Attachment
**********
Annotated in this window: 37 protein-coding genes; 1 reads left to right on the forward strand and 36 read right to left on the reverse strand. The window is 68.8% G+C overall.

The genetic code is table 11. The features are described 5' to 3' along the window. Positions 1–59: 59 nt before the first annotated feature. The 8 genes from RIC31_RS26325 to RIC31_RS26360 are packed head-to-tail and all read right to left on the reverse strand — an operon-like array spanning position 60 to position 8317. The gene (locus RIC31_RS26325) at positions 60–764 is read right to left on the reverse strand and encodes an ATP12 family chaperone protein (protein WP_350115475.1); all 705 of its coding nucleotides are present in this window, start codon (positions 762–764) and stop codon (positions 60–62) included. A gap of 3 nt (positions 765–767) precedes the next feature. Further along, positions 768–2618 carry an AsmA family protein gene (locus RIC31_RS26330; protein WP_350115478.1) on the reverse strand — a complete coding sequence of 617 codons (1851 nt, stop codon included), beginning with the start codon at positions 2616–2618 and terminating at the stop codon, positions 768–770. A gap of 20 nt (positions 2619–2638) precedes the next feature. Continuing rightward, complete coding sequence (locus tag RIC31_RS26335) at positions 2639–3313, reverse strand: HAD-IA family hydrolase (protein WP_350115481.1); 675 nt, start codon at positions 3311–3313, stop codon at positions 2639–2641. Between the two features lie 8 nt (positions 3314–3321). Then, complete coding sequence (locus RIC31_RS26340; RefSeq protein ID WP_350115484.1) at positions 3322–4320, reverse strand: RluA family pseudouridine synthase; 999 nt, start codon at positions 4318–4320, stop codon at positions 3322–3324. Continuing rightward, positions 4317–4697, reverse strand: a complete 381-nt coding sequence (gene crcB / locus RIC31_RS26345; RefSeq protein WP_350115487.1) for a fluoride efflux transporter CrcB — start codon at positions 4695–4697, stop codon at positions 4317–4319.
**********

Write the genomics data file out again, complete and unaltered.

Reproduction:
Annotated in this window: 37 protein-coding genes; 1 reads left to right on the forward strand and 36 read right to left on the reverse strand. The window is 68.8% G+C overall.

The genetic code is table 11. The features are described 5' to 3' along the window. Positions 1–59: 59 nt before the first annotated feature. The 8 genes from RIC31_RS26325 to RIC31_RS26360 are packed head-to-tail and all read right to left on the reverse strand — an operon-like array spanning position 60 to position 8317. The gene (locus RIC31_RS26325) at positions 60–764 is read right to left on the reverse strand and encodes an ATP12 family chaperone protein (protein WP_350115475.1); all 705 of its coding nucleotides are present in this window, start codon (positions 762–764) and stop codon (positions 60–62) included. A gap of 3 nt (positions 765–767) precedes the next feature. Further along, positions 768–2618 carry an AsmA family protein gene (locus RIC31_RS26330; protein WP_350115478.1) on the reverse strand — a complete coding sequence of 617 codons (1851 nt, stop codon included), beginning with the start codon at positions 2616–2618 and terminating at the stop codon, positions 768–770. A gap of 20 nt (positions 2619–2638) precedes the next feature. Continuing rightward, complete coding sequence (locus tag RIC31_RS26335) at positions 2639–3313, reverse strand: HAD-IA family hydrolase (protein WP_350115481.1); 675 nt, start codon at positions 3311–3313, stop codon at positions 2639–2641. Between the two features lie 8 nt (positions 3314–3321). Then, complete coding sequence (locus RIC31_RS26340; RefSeq protein ID WP_350115484.1) at positions 3322–4320, reverse strand: RluA family pseudouridine synthase; 999 nt, start codon at positions 4318–4320, stop codon at positions 3322–3324. Continuing rightward, positions 4317–4697, reverse strand: a complete 381-nt coding sequence (gene crcB / locus RIC31_RS26345; RefSeq protein WP_350115487.1) for a fluoride efflux transporter CrcB — start codon at positions 4695–4697, stop codon at positions 4317–4319.